Turkey expects the delivery of the F35 fighter jets from the U.S. in November, Defense Minister Hulusi Akar said.
“Despite some statements, F-35 process goes smoothly; our pilots, maintenance team continue training in the U.S.,” Akar told a luncheon with top Turkish generals in the capital Ankara on Wednesday.
“We expect delivery of F-35s in November to the [eastern] Malatya province, relevant preparations for infrastructure were completed,” Akar added.
He was accompanied with the Chief of Staff Yasar Guler, Land Forces Commander Umit Dundar, Naval Forces Commander Adnan Ozbal and Air Forces Commander Hasan Kucukakyuz at the luncheon.
“In our visit to the U.S., they told us that Turkey is one of the countries that has fully fulfilled its responsibilities, both financial and other pledges,” Akar said.
The defense chief added that Turkey continues to do its part in designing and manufacturing some parts of the F-35s.
S-400 Russian missile defense system
Akar said Turkey has a clear stance over the procurement of the Russian S-400 missile defense system.
As an issue for Turkey since the end of the 1990’s, Turkey’s search for an air and missile defense system accelerated in 2011 due to threats around, Akar said.
After NATO stationed patriots from the U.S., Germany, and the Netherlands each at Turkey’s request, they left Turkey after one-and-a-half year period on duty, he stated.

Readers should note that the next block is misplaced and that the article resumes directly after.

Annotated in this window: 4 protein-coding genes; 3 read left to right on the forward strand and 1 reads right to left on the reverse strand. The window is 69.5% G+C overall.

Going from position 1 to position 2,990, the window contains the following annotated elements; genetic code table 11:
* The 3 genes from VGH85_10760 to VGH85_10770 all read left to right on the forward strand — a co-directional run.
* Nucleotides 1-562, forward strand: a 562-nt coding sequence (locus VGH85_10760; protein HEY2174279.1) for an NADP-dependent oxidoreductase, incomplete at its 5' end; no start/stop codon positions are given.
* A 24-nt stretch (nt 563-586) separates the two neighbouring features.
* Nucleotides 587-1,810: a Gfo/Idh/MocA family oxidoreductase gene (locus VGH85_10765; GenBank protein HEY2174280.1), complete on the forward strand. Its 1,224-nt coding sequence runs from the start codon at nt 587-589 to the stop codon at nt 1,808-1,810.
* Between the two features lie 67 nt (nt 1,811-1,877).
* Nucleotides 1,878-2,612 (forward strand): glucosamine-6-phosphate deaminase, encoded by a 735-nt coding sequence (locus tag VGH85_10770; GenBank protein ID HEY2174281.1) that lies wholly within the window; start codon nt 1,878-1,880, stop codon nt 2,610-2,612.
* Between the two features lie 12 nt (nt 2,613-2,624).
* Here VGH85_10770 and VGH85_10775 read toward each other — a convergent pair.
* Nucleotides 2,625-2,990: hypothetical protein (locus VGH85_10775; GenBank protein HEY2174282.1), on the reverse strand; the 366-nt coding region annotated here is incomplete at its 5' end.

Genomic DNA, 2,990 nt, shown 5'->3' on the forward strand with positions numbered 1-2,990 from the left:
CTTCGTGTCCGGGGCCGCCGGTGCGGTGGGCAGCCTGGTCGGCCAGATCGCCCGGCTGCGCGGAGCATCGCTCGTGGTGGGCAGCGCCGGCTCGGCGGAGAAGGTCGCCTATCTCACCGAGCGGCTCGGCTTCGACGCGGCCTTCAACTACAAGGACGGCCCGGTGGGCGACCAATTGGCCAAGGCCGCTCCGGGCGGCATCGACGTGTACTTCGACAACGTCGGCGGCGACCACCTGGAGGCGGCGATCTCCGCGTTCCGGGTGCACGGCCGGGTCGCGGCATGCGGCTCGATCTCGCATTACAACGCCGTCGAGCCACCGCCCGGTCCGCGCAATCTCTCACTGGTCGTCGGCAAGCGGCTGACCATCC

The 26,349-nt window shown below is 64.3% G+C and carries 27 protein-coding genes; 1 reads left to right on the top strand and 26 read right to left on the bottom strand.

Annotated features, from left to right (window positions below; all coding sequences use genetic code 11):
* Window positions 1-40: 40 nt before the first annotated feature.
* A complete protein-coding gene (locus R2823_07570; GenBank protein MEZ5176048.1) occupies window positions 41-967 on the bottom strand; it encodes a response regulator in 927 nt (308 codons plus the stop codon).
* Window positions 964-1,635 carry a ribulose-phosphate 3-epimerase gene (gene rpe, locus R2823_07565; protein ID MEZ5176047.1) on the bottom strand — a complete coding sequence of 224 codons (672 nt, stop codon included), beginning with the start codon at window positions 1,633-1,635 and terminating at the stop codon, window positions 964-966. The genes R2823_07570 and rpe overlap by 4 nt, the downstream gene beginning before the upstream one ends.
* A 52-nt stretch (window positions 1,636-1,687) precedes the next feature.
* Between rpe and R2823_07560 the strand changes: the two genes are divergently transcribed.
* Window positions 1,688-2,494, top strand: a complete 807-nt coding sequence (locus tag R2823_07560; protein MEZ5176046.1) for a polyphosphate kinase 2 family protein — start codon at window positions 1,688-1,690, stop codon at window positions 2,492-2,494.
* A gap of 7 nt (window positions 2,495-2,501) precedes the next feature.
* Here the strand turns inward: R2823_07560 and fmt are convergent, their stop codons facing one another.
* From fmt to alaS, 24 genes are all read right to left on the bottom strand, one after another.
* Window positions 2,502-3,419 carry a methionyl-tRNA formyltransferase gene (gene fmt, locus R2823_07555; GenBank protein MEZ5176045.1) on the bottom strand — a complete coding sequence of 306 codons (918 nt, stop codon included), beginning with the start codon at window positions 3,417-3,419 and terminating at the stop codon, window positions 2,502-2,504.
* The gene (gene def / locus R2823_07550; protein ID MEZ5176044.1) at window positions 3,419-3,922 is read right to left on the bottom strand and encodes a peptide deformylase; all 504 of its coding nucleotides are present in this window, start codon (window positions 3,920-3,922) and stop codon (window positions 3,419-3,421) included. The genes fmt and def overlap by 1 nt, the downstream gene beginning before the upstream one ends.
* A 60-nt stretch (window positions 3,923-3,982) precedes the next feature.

“So, everybody saw that we cannot keep our survival relying on temporary measures, and we should acquire it [air defense system], Akar said.
Upon this, Turkey systematized its current search, criteria were determined and negotiations began, he added.
Akar said Turkey’s main criteria was to acquire the technology, production, modernization and export rights of the systems that it purchases.
Russia responded positively to these demands and the agreement was signed for the purchase of the S-400 missile defense system after negotiations, he said.
On the letters sent to NATO and the U.S. for the supply of air defense systems, Akar said that the U.S. got back to Turkey 17 months later.
“We haven’t parted ways with NATO. We fully fulfill our commitments to NATO. However, our national security concerns cannot be ignored,” said Akar.
Reiterating Turkey’s commitment to targeting terrorists only, Akar said that Turkey’s operations in Syria contributed to peace and allowed hundreds of thousands of Syrians to return to their homelands.
Akar said that the efforts by Turkey and Russia have prevented a big tragedy in Idlib, northwestern Syria.
In September 2018, Turkey and Russia agreed to turn Idlib into a demilitarized zone after a meeting between Turkish President Recep Tayyip Erdogan and his counterpart Vladimir Putin in Russia’s coastal city of Sochi.
Ankara and Moscow signed a memorandum of understanding calling for the stabilization of the situation in Idlib’s de-escalation zone, in which acts of aggression are prohibited.
Akar added that the two sides are determined to expand cooperation in the area, especially after a new agreement was signed with Russian Defense Minister Sergey Shoigu early March.
“This agreement made things more clear and made it easy to patrol the areas. Now, we are working on a joint coordination center with Russia,” Akar said.